It should be noted that Fortune 100 device manufacturers don't always have the internal resources needed to get a project off the ground—and with time to market growing more crucial than ever, strategy is key. “If you have three or four projects in the hopper and only have one or two people to do them, you’re going to offload,” Hiemstra explained.
Interestingly, it’s the mid-tier device manufacturers that some product developers have found are utilizing R&D outsourcing the least. For this category of OEM players, many experts theorize that a number of these OEMs still fear that outsourcing may lead to a loss of control in building their empires.
Those who are no strangers to outsourcing, though, typically find that external resources are more nimble in terms of being able to take a product from concept to clinical trial in a quicker timeframe and at a lower overall cost, said Ron Jellison, executive director of business development for KMC Systems in Merrimack, NH.
“For larger OEMs, it’s more of resource bandwidth issue. Companies are already fully engaged with their development groups. Over the last six months, some of the larger companies you’d expect would have larger unlimited resources are saying their current capacity is full and they’re looking not to augment or increase the size. They’re exploring now the potential opportunities that exist to help them integrate an outside third party into their development team and take on some of the module development or outsource the entire instrument development all together,” Jellison said.
James Kaspryzk, director of global sales and marketing for Flagstaff, AZ-based Machine Solutions, also has seen an upsurge in companies looking for outside expertise in developing their capital equipment, as tooling and machinery experts continue to dwindle in the United States and the technology being developed grows more complex. “Customers are looking for us to improve yields and throughput.” Automated equipment, therefore, often is a top request. “Through automation, they’re looking to reduce dependence on workers. They workers will still be need to run the machines, but the machines will be more efficient and effective and offer more throughput and more consistent quality than humans can.”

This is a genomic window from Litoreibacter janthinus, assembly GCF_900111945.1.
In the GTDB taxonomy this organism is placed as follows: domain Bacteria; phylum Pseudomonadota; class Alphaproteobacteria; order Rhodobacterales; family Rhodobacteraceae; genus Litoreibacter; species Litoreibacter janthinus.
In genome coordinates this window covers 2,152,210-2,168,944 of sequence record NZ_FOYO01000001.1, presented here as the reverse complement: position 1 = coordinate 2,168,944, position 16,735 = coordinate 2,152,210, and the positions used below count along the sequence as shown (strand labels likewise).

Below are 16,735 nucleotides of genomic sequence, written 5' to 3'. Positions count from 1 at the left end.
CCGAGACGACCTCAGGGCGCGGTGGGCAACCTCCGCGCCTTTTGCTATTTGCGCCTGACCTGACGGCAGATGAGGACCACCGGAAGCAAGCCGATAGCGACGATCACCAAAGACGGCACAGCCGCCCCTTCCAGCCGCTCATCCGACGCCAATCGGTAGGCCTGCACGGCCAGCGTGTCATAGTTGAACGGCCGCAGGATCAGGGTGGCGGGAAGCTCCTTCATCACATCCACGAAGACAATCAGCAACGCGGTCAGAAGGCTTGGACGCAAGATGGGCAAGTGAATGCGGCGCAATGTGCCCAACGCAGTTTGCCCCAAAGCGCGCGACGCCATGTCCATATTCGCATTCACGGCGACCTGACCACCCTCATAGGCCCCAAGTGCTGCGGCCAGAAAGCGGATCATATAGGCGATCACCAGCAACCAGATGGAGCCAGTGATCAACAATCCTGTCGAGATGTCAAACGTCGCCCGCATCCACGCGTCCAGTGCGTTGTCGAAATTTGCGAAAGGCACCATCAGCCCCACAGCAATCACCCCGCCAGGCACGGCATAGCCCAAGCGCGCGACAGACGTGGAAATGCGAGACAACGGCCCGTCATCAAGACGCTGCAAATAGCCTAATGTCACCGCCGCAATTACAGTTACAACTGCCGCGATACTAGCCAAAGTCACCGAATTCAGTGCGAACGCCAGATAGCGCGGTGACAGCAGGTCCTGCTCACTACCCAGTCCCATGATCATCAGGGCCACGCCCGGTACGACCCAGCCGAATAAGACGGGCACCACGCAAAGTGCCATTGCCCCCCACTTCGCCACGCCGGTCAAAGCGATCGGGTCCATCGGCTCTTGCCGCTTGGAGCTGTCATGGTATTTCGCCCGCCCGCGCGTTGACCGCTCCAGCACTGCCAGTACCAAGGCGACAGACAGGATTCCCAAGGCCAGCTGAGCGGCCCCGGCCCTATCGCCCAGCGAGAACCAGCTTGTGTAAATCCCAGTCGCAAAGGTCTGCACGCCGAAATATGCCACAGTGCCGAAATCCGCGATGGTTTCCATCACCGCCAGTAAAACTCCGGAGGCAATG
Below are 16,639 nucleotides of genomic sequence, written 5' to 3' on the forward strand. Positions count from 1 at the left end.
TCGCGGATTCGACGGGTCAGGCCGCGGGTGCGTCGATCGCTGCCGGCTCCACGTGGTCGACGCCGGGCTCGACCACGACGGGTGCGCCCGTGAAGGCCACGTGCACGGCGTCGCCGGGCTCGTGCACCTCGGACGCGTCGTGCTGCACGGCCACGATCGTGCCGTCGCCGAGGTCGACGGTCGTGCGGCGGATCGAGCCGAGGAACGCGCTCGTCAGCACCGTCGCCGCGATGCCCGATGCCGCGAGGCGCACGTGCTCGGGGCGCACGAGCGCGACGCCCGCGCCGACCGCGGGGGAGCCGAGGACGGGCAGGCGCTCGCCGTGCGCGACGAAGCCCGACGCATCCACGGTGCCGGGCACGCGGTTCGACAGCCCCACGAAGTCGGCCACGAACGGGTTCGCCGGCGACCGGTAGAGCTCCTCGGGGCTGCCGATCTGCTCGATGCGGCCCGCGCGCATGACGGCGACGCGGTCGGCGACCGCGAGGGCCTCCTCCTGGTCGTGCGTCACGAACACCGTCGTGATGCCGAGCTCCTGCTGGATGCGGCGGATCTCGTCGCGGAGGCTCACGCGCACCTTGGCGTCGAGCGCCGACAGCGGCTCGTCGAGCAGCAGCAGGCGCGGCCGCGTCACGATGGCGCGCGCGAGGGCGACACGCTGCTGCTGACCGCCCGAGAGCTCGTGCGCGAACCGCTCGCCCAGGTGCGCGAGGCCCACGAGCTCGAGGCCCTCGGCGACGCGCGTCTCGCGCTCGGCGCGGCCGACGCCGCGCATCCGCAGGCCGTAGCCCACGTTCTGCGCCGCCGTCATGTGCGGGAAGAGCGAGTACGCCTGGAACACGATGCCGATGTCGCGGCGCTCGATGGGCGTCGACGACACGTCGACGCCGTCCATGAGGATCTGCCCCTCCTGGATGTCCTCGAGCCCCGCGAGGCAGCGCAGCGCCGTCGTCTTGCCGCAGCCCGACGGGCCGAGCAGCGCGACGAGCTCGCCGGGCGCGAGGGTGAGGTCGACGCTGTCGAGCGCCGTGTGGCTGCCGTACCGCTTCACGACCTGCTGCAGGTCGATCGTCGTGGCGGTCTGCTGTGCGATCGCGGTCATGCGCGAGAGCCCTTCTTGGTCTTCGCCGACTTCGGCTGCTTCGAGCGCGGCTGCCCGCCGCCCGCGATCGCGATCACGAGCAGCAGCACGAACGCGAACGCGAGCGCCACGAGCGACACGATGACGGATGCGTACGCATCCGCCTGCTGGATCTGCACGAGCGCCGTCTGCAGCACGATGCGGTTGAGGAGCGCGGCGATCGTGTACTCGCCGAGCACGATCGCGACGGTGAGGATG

The Value Proposition
According an article in PRTM’s Insight publication (which covers global issues of concern to C-level executives), a company that is excellent at resource management can achieve 30% to 40% greater productivity than a competitor with average resource management performance, enabling it to develop 30% to 40% more new products for the same investment.
As more OEMs turn to outside help in sailing through the R&D phase, they are reaping the benefits of experienced outsourcing partners who can devote all of their energy to a project and formulate solutions in a quicker timeframe—leading to a faster market introduction, cost savings and profits. “Many companies are forced to produce more products now to create market dominance, and they need to allocate resources wisely to free up bubbles in the pipeline,” said Tor Alden, a principal with HS Design in Gladstone, NJ.
One of the product development firms’ strong suits is the ability to tackle more intensive end-user research. This in-depth examination can enhance a product’s usability and help ensure the device is tailor-made for the healthcare workers. Mulhauser explained, “Typically, 30 years ago, I’d go into the operating room three times a week for three months with a CEO or marketing people and observe surgery. Now people don’t have the funds or time to do that. We have the resources to complete that research for them, and clients enjoy our unique experience of having observed such a variety of surgeries to expedite their research.”